By Whitney Morgan
On a recent trip to Puerto Rico, I noticed two things related to trademark law. The first: there are no Target stores in Puerto Rico. The second: there are several moving trucks with the word “Target” and a big red bullseye on the side. So where were all the Target stores and how did those trucks use that same name and logo?
As it turns out, and not much to my surprise, there is a trademark issue at hand. That big red bullseye that we all recognize and associate with Target stores is used by a completely different company in Puerto Rico, a rental car company. And due to trademark law, Target stores are not allowed to operate on the beautiful island of Puerto Rico, without paying a hefty licensing fee to Target the Puerto Rican rental car company.
This made me question how trademark law works between a U.S. territory and the mainland. Apparently, Puerto Rico’s trademark laws are separate from the United States. In other words, if you want to obtain a trademark in both the United States and Puerto Rico, you must register the mark in both places.
As we know, Puerto Rico is a commonwealth territory governed by the United States. If a trademark applicant plans to do business in Puerto Rico, the safest bet is to register the mark with both the United States Patent and Trademark Office (USPTO) and the State Department of Puerto Rico.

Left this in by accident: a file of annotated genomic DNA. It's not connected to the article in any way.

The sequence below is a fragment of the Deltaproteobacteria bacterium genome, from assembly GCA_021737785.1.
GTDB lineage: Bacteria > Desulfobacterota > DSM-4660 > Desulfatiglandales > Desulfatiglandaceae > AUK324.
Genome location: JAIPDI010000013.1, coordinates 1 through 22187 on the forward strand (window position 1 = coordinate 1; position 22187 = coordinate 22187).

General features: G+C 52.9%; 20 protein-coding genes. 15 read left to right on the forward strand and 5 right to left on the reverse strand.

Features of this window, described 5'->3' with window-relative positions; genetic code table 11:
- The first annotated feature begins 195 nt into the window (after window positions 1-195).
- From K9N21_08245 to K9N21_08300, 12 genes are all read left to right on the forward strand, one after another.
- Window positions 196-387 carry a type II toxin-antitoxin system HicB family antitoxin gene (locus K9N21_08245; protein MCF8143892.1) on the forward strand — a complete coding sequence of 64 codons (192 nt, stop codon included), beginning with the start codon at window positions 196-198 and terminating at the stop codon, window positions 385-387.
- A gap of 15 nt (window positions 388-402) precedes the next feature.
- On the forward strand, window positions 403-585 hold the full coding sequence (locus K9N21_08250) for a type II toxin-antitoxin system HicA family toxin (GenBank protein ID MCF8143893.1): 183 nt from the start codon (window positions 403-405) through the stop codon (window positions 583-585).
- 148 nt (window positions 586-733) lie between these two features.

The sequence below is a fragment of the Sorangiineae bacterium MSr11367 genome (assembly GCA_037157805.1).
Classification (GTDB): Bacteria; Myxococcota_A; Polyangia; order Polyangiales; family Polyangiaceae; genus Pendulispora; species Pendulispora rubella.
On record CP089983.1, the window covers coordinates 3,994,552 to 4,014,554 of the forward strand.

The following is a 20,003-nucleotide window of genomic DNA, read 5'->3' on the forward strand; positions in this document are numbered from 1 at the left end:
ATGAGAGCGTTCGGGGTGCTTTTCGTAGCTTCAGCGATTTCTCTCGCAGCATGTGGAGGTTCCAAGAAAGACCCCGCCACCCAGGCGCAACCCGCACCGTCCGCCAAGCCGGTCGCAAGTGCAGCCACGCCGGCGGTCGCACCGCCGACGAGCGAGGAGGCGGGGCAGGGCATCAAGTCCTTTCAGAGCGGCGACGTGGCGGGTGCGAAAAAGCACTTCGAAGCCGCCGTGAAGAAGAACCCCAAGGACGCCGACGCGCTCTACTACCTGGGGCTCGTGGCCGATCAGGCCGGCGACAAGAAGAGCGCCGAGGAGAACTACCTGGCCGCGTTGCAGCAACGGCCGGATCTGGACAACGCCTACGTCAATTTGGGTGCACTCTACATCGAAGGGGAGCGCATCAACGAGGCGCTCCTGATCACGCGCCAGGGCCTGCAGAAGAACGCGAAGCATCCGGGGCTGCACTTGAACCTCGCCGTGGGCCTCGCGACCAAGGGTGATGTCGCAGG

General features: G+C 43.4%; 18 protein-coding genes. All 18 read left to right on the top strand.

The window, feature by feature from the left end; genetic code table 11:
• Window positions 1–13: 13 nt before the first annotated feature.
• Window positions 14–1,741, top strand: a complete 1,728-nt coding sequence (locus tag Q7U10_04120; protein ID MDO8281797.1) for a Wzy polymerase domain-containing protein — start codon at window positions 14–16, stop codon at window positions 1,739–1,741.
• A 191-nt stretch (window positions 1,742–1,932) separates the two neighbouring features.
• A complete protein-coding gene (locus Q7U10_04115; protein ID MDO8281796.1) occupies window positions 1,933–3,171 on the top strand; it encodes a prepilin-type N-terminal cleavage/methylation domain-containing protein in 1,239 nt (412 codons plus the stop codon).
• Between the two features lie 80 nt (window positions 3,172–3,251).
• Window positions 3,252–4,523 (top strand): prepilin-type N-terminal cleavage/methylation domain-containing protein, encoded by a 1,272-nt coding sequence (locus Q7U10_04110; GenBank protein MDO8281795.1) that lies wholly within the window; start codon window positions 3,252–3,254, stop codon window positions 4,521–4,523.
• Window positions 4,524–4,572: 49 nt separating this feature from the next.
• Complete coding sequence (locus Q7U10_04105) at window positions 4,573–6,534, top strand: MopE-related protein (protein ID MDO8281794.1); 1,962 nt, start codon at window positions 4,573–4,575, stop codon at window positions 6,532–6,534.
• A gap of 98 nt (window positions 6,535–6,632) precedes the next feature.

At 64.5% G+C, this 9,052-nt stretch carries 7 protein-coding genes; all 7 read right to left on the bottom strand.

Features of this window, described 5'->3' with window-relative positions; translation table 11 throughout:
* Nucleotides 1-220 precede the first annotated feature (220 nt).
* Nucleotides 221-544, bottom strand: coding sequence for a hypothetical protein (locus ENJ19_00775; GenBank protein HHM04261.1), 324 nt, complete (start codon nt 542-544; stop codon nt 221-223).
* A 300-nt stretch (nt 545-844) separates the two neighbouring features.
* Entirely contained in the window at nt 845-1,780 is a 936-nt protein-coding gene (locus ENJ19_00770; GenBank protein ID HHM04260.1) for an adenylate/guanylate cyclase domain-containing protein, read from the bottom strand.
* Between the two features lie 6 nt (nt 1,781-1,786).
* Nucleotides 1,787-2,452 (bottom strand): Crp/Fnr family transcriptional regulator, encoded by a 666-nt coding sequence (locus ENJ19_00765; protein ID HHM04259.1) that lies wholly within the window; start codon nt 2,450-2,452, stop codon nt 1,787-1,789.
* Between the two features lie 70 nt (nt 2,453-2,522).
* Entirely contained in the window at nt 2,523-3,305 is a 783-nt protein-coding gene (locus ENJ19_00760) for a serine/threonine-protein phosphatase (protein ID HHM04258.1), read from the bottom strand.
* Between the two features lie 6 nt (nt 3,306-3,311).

It is important to note that U.S. trademark registrations can be enforced against infringers in Puerto Rico. Although Puerto Rico has a local registration that operates independently of the U.S. trademark system, Puerto Rican registrations are enforceable like the USPTO registrations.
However, authority on the issue of whether U.S. trademark registration will protect against a local infringement in Puerto Rico is conflicting. For instance, prior U.S. trademark registration is not considered evidence in the prosecution of a trademark application in Puerto Rico. Therefore, the safest and most sensible course of action for ensuring your company’s rights are protected is to secure a trademark in both Puerto Rico and the U.S.
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